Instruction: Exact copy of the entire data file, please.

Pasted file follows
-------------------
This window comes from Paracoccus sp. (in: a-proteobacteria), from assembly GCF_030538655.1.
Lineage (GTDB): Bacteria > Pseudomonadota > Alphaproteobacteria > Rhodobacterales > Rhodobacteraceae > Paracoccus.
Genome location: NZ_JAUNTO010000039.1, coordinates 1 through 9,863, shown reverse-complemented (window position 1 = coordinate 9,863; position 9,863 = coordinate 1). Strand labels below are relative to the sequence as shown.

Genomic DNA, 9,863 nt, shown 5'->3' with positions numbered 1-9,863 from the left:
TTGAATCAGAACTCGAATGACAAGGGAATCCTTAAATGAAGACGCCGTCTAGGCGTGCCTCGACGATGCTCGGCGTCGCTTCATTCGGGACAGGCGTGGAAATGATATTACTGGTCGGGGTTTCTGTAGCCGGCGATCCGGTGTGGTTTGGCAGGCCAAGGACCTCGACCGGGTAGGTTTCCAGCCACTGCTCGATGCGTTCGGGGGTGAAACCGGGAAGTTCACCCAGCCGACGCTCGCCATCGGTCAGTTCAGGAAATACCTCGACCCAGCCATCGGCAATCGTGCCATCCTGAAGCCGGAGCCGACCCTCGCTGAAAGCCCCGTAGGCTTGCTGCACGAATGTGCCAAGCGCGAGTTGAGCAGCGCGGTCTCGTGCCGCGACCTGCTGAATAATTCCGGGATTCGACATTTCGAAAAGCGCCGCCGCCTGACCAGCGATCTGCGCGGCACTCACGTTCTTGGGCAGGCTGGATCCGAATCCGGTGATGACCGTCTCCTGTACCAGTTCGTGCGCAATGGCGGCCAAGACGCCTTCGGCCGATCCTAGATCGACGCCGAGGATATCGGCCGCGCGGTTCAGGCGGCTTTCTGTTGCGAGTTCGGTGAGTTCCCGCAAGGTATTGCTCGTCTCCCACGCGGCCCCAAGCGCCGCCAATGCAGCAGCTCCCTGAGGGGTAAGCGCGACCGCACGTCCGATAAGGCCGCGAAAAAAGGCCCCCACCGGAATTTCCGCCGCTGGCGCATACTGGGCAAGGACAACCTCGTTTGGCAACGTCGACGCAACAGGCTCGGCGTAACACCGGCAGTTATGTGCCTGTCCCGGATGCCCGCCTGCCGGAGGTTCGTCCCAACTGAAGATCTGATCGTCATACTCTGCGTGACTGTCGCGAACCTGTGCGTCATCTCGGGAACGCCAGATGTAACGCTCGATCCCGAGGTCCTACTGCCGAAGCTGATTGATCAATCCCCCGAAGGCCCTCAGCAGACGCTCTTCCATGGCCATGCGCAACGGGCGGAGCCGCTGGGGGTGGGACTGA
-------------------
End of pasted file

This window comes from Paracoccus sp. (in: a-proteobacteria), from assembly GCF_030538655.1.
Lineage (GTDB): Bacteria > Pseudomonadota > Alphaproteobacteria > Rhodobacterales > Rhodobacteraceae > Paracoccus.
Genome location: NZ_JAUNTO010000039.1, coordinates 1 through 9,863, shown reverse-complemented (window position 1 = coordinate 9,863; position 9,863 = coordinate 1). Strand labels below are relative to the sequence as shown.

Genomic DNA, 9,863 nt, shown 5'->3' with positions numbered 1-9,863 from the left:
TTGAATCAGAACTCGAATGACAAGGGAATCCTTAAATGAAGACGCCGTCTAGGCGTGCCTCGACGATGCTCGGCGTCGCTTCATTCGGGACAGGCGTGGAAATGATATTACTGGTCGGGGTTTCTGTAGCCGGCGATCCGGTGTGGTTTGGCAGGCCAAGGACCTCGACCGGGTAGGTTTCCAGCCACTGCTCGATGCGTTCGGGGGTGAAACCGGGAAGTTCACCCAGCCGACGCTCGCCATCGGTCAGTTCAGGAAATACCTCGACCCAGCCATCGGCAATCGTGCCATCCTGAAGCCGGAGCCGACCCTCGCTGAAAGCCCCGTAGGCTTGCTGCACGAATGTGCCAAGCGCGAGTTGAGCAGCGCGGTCTCGTGCCGCGACCTGCTGAATAATTCCGGGATTCGACATTTCGAAAAGCGCCGCCGCCTGACCAGCGATCTGCGCGGCACTCACGTTCTTGGGCAGGCTGGATCCGAATCCGGTGATGACCGTCTCCTGTACCAGTTCGTGCGCAATGGCGGCCAAGACGCCTTCGGCCGATCCTAGATCGACGCCGAGGATATCGGCCGCGCGGTTCAGGCGGCTTTCTGTTGCGAGTTCGGTGAGTTCCCGCAAGGTATTGCTCGTCTCCCACGCGGCCCCAAGCGCCGCCAATGCAGCAGCTCCCTGAGGGGTAAGCGCGACCGCACGTCCGATAAGGCCGCGAAAAAAGGCCCCCACCGGAATTTCCGCCGCTGGCGCATACTGGGCAAGGACAACCTCGTTTGGCAACGTCGACGCAACAGGCTCGGCGTAACACCGGCAGTTATGTGCCTGTCCCGGATGCCCGCCTGCCGGAGGTTCGTCCCAACTGAAGATCTGATCGTCATACTCTGCGTGACTGTCGCGAACCTGTGCGTCATCTCGGGAACGCCAGATGTAACGCTCGATCCCGAGGTCCTACTGCCGAAGCTGATTGATCAATCCCCCGAAGGCCCTCAGCAGACGCTCTTCCATGGCCATGCGCAACGGGCGGAGCCGCTGGGGGTGGGACTGA